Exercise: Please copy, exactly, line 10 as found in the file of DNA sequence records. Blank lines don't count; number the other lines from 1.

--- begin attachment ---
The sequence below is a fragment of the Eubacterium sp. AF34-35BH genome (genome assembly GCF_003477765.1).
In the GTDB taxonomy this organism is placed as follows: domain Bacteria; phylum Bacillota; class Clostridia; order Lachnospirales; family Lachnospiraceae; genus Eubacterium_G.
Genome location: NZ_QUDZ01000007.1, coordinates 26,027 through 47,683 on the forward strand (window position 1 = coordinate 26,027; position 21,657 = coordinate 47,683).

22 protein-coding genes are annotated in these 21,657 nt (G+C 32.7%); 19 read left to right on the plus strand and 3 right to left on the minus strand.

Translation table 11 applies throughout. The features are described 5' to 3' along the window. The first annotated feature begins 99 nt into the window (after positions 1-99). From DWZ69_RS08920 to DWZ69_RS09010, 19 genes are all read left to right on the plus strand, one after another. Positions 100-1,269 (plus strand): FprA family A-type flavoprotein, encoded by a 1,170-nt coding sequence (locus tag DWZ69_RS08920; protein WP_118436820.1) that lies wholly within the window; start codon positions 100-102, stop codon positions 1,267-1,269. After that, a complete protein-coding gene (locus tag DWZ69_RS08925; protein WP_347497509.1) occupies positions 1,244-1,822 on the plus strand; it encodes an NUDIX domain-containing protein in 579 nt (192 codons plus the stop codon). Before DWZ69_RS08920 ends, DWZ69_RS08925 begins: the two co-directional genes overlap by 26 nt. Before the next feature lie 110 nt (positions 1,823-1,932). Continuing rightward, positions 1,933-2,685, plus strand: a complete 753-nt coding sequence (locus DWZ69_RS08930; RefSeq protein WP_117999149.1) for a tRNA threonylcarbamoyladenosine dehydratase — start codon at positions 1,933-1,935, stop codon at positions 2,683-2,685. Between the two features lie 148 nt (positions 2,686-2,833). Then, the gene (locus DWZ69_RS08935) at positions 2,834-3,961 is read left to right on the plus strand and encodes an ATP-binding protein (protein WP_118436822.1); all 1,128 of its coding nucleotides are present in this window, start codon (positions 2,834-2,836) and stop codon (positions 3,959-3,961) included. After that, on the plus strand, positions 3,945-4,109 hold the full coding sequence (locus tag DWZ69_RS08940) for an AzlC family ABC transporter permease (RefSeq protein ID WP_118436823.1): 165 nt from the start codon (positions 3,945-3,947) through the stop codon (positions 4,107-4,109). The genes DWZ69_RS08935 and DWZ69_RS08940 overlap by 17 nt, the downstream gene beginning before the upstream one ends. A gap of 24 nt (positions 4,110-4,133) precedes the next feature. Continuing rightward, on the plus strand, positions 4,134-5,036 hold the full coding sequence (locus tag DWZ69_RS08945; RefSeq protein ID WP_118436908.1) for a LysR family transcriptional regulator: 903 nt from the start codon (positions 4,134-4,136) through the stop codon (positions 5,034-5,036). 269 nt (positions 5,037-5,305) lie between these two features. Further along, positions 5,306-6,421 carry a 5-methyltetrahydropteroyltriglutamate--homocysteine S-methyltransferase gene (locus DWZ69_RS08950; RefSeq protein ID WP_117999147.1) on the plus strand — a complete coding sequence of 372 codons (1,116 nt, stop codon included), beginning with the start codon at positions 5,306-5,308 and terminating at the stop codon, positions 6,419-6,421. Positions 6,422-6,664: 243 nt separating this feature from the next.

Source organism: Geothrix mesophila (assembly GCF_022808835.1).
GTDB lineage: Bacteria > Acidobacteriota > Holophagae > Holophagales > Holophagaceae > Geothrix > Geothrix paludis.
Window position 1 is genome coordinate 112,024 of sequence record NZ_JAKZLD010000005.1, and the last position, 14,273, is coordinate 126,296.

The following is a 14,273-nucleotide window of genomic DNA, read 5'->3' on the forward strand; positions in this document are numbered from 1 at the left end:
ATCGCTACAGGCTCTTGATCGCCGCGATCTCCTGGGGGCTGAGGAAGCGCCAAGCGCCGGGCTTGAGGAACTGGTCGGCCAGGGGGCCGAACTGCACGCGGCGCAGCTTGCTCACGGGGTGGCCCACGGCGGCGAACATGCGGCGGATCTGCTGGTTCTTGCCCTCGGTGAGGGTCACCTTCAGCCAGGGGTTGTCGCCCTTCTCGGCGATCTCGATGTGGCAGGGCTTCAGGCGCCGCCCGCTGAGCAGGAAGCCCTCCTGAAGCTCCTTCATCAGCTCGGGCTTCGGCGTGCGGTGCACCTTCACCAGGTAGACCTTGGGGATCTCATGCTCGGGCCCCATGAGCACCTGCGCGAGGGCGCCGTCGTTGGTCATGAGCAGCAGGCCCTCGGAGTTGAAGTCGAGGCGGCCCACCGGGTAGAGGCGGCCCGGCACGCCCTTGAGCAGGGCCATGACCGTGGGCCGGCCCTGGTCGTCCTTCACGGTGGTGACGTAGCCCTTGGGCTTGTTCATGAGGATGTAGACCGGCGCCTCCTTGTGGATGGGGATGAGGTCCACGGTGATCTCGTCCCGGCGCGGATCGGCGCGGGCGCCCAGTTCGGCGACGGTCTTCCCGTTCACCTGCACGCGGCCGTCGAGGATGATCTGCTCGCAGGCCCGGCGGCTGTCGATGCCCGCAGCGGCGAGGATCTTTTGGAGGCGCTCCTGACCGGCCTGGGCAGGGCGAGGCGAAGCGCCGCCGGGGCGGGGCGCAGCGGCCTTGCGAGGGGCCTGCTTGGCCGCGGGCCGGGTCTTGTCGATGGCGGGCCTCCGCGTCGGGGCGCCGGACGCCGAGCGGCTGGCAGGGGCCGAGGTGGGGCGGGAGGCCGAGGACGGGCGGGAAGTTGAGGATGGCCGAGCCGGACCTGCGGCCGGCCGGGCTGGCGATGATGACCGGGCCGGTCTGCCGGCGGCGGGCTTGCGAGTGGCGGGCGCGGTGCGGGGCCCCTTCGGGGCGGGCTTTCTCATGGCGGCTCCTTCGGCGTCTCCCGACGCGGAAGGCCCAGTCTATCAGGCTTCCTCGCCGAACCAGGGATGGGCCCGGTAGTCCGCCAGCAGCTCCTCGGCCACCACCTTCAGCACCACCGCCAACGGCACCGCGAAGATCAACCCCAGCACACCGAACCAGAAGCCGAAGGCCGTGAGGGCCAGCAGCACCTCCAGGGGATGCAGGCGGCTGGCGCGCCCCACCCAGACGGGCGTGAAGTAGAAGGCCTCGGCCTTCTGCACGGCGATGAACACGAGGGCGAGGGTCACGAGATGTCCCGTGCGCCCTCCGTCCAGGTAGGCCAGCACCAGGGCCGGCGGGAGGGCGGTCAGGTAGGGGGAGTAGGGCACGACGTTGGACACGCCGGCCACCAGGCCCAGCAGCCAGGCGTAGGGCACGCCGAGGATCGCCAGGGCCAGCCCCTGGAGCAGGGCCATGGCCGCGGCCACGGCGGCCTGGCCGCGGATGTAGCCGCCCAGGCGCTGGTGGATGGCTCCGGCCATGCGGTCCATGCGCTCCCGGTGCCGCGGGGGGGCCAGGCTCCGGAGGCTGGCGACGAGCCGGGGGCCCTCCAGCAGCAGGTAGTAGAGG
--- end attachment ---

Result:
ATCGCTACAGGCTCTTGATCGCCGCGATCTCCTGGGGGCTGAGGAAGCGCCAAGCGCCGGGCTTGAGGAACTGGTCGGCCAGGGGGCCGAACTGCACGCGGCGCAGCTTGCTCACGGGGTGGCCCACGGCGGCGAACATGCGGCGGATCTGCTGGTTCTTGCCCTCGGTGAGGGTCACCTTCAGCCAGGGGTTGTCGCCCTTCTCGGCGATCTCGATGTGGCAGGGCTTCAGGCGCCGCCCGCTGAGCAGGAAGCCCTCCTGAAGCTCCTTCATCAGCTCGGGCTTCGGCGTGCGGTGCACCTTCACCAGGTAGACCTTGGGGATCTCATGCTCGGGCCCCATGAGCACCTGCGCGAGGGCGCCGTCGTTGGTCATGAGCAGCAGGCCCTCGGAGTTGAAGTCGAGGCGGCCCACCGGGTAGAGGCGGCCCGGCACGCCCTTGAGCAGGGCCATGACCGTGGGCCGGCCCTGGTCGTCCTTCACGGTGGTGACGTAGCCCTTGGGCTTGTTCATGAGGATGTAGACCGGCGCCTCCTTGTGGATGGGGATGAGGTCCACGGTGATCTCGTCCCGGCGCGGATCGGCGCGGGCGCCCAGTTCGGCGACGGTCTTCCCGTTCACCTGCACGCGGCCGTCGAGGATGATCTGCTCGCAGGCCCGGCGGCTGTCGATGCCCGCAGCGGCGAGGATCTTTTGGAGGCGCTCCTGACCGGCCTGGGCAGGGCGAGGCGAAGCGCCGCCGGGGCGGGGCGCAGCGGCCTTGCGAGGGGCCTGCTTGGCCGCGGGCCGGGTCTTGTCGATGGCGGGCCTCCGCGTCGGGGCGCCGGACGCCGAGCGGCTGGCAGGGGCCGAGGTGGGGCGGGAGGCCGAGGACGGGCGGGAAGTTGAGGATGGCCGAGCCGGACCTGCGGCCGGCCGGGCTGGCGATGATGACCGGGCCGGTCTGCCGGCGGCGGGCTTGCGAGTGGCGGGCGCGGTGCGGGGCCCCTTCGGGGCGGGCTTTCTCATGGCGGCTCCTTCGGCGTCTCCCGACGCGGAAGGCCCAGTCTATCAGGCTTCCTCGCCGAACCAGGGATGGGCCCGGTAGTCCGCCAGCAGCTCCTCGGCCACCACCTTCAGCACCACCGCCAACGGCACCGCGAAGATCAACCCCAGCACACCGAACCAGAAGCCGAAGGCCGTGAGGGCCAGCAGCACCTCCAGGGGATGCAGGCGGCTGGCGCGCCCCACCCAGACGGGCGTGAAGTAGAAGGCCTCGGCCTTCTGCACGGCGATGAACACGAGGGCGAGGGTCACGAGATGTCCCGTGCGCCCTCCGTCCAGGTAGGCCAGCACCAGGGCCGGCGGGAGGGCGGTCAGGTAGGGGGAGTAGGGCACGACGTTGGACACGCCGGCCACCAGGCCCAGCAGCCAGGCGTAGGGCACGCCGAGGATCGCCAGGGCCAGCCCCTGGAGCAGGGCCATGGCCGCGGCCACGGCGGCCTGGCCGCGGATGTAGCCGCCCAGGCGCTGGTGGATGGCTCCGGCCATGCGGTCCATGCGCTCCCGGTGCCGCGGGGGGGCCAGGCTCCGGAGGCTGGCGACGAGCCGGGGGCCCTCCAGCAGCAGGTAGTAGAGG